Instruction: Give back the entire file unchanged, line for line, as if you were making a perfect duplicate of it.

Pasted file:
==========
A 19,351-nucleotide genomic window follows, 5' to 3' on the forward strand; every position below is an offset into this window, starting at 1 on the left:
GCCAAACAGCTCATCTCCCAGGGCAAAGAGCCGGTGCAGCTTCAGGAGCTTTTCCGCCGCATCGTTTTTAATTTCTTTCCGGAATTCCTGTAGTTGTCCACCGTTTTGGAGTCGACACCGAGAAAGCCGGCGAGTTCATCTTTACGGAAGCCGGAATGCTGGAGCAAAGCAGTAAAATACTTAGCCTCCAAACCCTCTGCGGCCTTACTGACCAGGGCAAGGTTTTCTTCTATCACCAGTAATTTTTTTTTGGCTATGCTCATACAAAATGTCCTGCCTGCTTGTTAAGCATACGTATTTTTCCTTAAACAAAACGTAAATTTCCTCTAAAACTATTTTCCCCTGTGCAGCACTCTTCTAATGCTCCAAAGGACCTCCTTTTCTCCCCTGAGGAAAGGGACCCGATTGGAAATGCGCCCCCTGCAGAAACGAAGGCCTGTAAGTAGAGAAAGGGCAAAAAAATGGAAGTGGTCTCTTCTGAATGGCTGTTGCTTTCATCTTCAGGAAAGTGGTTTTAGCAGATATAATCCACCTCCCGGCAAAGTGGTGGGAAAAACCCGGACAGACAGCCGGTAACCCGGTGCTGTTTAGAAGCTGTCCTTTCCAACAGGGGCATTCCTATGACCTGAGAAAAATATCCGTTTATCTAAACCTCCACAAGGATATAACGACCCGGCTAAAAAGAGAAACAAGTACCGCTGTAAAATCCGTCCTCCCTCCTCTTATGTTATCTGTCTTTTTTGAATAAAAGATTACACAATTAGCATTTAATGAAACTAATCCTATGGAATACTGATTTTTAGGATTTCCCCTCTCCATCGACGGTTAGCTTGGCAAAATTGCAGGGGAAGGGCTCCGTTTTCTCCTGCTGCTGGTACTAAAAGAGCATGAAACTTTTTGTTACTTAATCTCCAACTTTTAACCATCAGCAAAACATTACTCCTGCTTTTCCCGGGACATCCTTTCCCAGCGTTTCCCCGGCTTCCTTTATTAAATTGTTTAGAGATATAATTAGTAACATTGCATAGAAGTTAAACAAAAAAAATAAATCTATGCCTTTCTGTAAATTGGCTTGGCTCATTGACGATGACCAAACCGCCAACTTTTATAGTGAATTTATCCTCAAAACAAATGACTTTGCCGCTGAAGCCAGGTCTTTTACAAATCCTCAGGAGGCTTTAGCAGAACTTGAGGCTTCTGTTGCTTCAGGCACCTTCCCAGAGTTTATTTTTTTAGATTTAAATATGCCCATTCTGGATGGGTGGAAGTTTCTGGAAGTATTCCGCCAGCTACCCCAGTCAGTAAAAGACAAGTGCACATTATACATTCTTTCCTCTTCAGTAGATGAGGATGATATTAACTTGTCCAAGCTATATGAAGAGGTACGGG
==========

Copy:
A 19,351-nucleotide genomic window follows, 5' to 3' on the forward strand; every position below is an offset into this window, starting at 1 on the left:
GCCAAACAGCTCATCTCCCAGGGCAAAGAGCCGGTGCAGCTTCAGGAGCTTTTCCGCCGCATCGTTTTTAATTTCTTTCCGGAATTCCTGTAGTTGTCCACCGTTTTGGAGTCGACACCGAGAAAGCCGGCGAGTTCATCTTTACGGAAGCCGGAATGCTGGAGCAAAGCAGTAAAATACTTAGCCTCCAAACCCTCTGCGGCCTTACTGACCAGGGCAAGGTTTTCTTCTATCACCAGTAATTTTTTTTTGGCTATGCTCATACAAAATGTCCTGCCTGCTTGTTAAGCATACGTATTTTTCCTTAAACAAAACGTAAATTTCCTCTAAAACTATTTTCCCCTGTGCAGCACTCTTCTAATGCTCCAAAGGACCTCCTTTTCTCCCCTGAGGAAAGGGACCCGATTGGAAATGCGCCCCCTGCAGAAACGAAGGCCTGTAAGTAGAGAAAGGGCAAAAAAATGGAAGTGGTCTCTTCTGAATGGCTGTTGCTTTCATCTTCAGGAAAGTGGTTTTAGCAGATATAATCCACCTCCCGGCAAAGTGGTGGGAAAAACCCGGACAGACAGCCGGTAACCCGGTGCTGTTTAGAAGCTGTCCTTTCCAACAGGGGCATTCCTATGACCTGAGAAAAATATCCGTTTATCTAAACCTCCACAAGGATATAACGACCCGGCTAAAAAGAGAAACAAGTACCGCTGTAAAATCCGTCCTCCCTCCTCTTATGTTATCTGTCTTTTTTGAATAAAAGATTACACAATTAGCATTTAATGAAACTAATCCTATGGAATACTGATTTTTAGGATTTCCCCTCTCCATCGACGGTTAGCTTGGCAAAATTGCAGGGGAAGGGCTCCGTTTTCTCCTGCTGCTGGTACTAAAAGAGCATGAAACTTTTTGTTACTTAATCTCCAACTTTTAACCATCAGCAAAACATTACTCCTGCTTTTCCCGGGACATCCTTTCCCAGCGTTTCCCCGGCTTCCTTTATTAAATTGTTTAGAGATATAATTAGTAACATTGCATAGAAGTTAAACAAAAAAAATAAATCTATGCCTTTCTGTAAATTGGCTTGGCTCATTGACGATGACCAAACCGCCAACTTTTATAGTGAATTTATCCTCAAAACAAATGACTTTGCCGCTGAAGCCAGGTCTTTTACAAATCCTCAGGAGGCTTTAGCAGAACTTGAGGCTTCTGTTGCTTCAGGCACCTTCCCAGAGTTTATTTTTTTAGATTTAAATATGCCCATTCTGGATGGGTGGAAGTTTCTGGAAGTATTCCGCCAGCTACCCCAGTCAGTAAAAGACAAGTGCACATTATACATTCTTTCCTCTTCAGTAGATGAGGATGATATTAACTTGTCCAAGCTATATGAAGAGGTACGGG